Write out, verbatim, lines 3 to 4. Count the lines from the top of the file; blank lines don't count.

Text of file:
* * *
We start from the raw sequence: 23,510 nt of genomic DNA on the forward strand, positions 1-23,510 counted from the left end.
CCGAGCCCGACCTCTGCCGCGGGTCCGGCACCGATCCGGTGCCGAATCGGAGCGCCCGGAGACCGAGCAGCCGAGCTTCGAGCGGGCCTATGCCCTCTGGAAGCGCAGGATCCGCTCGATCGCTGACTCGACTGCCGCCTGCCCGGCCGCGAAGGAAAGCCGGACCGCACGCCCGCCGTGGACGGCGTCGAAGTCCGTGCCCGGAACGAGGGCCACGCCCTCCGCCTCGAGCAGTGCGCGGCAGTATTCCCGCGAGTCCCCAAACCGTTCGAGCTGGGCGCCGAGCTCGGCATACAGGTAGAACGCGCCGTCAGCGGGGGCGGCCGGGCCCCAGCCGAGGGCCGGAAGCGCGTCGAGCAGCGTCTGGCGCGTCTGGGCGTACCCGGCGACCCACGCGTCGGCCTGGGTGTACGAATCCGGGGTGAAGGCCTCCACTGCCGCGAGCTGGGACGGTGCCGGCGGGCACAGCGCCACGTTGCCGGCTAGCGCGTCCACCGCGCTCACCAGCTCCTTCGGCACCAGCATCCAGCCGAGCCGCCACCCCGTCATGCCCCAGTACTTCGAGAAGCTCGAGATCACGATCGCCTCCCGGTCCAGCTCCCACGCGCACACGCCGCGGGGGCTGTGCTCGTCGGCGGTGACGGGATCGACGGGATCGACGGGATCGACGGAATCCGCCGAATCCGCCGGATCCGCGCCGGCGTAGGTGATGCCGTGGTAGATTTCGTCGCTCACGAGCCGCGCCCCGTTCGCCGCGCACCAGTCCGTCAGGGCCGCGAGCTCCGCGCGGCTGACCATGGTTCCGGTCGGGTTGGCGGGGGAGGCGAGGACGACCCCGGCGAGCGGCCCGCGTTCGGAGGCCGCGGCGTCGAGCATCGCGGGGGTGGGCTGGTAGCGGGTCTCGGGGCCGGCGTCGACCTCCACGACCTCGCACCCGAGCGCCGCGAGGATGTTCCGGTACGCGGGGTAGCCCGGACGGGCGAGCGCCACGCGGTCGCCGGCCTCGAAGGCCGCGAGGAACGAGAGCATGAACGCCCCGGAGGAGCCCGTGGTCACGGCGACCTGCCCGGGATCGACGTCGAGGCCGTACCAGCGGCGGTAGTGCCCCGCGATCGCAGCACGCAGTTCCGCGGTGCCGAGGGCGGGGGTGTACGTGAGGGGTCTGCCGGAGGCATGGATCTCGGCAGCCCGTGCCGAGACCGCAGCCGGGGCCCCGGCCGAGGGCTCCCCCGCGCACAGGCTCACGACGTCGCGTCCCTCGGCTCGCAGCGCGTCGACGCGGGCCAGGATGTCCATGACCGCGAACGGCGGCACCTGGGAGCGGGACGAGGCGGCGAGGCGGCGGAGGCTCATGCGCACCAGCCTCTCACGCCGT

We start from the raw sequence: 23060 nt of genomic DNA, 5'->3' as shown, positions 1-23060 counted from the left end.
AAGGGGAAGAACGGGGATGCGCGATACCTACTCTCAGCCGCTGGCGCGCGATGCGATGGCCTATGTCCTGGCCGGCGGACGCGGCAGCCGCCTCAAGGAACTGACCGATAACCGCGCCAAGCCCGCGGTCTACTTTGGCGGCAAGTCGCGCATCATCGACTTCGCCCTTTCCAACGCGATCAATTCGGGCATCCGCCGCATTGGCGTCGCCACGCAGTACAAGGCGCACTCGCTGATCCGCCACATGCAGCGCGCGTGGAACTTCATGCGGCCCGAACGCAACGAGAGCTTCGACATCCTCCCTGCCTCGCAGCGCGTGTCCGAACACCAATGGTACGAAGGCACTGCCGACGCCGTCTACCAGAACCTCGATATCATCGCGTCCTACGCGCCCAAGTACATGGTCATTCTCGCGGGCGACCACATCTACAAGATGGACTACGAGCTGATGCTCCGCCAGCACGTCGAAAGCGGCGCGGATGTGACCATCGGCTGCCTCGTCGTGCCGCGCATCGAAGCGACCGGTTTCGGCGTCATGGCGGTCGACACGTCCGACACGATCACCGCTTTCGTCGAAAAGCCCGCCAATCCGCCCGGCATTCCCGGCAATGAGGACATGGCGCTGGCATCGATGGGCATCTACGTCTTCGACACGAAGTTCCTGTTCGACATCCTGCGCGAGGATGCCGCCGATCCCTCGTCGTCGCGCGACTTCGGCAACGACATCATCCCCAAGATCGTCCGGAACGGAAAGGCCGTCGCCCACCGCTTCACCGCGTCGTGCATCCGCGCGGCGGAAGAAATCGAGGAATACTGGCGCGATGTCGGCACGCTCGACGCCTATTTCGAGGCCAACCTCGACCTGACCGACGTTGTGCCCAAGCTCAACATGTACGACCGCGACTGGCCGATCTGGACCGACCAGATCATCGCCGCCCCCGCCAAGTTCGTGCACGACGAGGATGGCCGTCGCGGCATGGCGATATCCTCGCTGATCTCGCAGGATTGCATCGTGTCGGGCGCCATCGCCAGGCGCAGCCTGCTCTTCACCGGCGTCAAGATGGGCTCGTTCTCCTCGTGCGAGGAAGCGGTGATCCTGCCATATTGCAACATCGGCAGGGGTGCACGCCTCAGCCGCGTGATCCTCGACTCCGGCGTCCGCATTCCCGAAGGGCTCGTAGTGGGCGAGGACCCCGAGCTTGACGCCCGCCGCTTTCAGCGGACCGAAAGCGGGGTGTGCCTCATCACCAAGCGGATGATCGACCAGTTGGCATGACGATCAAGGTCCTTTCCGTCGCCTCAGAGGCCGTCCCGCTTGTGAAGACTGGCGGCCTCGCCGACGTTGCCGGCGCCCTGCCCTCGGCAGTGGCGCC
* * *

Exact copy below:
We start from the raw sequence: 23060 nt of genomic DNA, 5'->3' as shown, positions 1-23060 counted from the left end.
AAGGGGAAGAACGGGGATGCGCGATACCTACTCTCAGCCGCTGGCGCGCGATGCGATGGCCTATGTCCTGGCCGGCGGACGCGGCAGCCGCCTCAAGGAACTGACCGATAACCGCGCCAAGCCCGCGGTCTACTTTGGCGGCAAGTCGCGCATCATCGACTTCGCCCTTTCCAACGCGATCAATTCGGGCATCCGCCGCATTGGCGTCGCCACGCAGTACAAGGCGCACTCGCTGATCCGCCACATGCAGCGCGCGTGGAACTTCATGCGGCCCGAACGCAACGAGAGCTTCGACATCCTCCCTGCCTCGCAGCGCGTGTCCGAACACCAATGGTACGAAGGCACTGCCGACGCCGTCTACCAGAACCTCGATATCATCGCGTCCTACGCGCCCAAGTACATGGTCATTCTCGCGGGCGACCACATCTACAAGATGGACTACGAGCTGATGCTCCGCCAGCACGTCGAAAGCGGCGCGGATGTGACCATCGGCTGCCTCGTCGTGCCGCGCATCGAAGCGACCGGTTTCGGCGTCATGGCGGTCGACACGTCCGACACGATCACCGCTTTCGTCGAAAAGCCCGCCAATCCGCCCGGCATTCCCGGCAATGAGGACATGGCGCTGGCATCGATGGGCATCTACGTCTTCGACACGAAGTTCCTGTTCGACATCCTGCGCGAGGATGCCGCCGATCCCTCGTCGTCGCGCGACTTCGGCAACGACATCATCCCCAAGATCGTCCGGAACGGAAAGGCCGTCGCCCACCGCTTCACCGCGTCGTGCATCCGCGCGGCGGAAGAAATCGAGGAATACTGGCGCGATGTCGGCACGCTCGACGCCTATTTCGAGGCCAACCTCGACCTGACCGACGTTGTGCCCAAGCTCAACATGTACGACCGCGACTGGCCGATCTGGACCGACCAGATCATCGCCGCCCCCGCCAAGTTCGTGCACGACGAGGATGGCCGTCGCGGCATGGCGATATCCTCGCTGATCTCGCAGGATTGCATCGTGTCGGGCGCCATCGCCAGGCGCAGCCTGCTCTTCACCGGCGTCAAGATGGGCTCGTTCTCCTCGTGCGAGGAAGCGGTGATCCTGCCATATTGCAACATCGGCAGGGGTGCACGCCTCAGCCGCGTGATCCTCGACTCCGGCGTCCGCATTCCCGAAGGGCTCGTAGTGGGCGAGGACCCCGAGCTTGACGCCCGCCGCTTTCAGCGGACCGAAAGCGGGGTGTGCCTCATCACCAAGCGGATGATCGACCAGTTGGCATGACGATCAAGGTCCTTTCCGTCGCCTCAGAGGCCGTCCCGCTTGTGAAGACTGGCGGCCTCGCCGACGTTGCCGGCGCCCTGCCCTCGGCAGTGGCGCC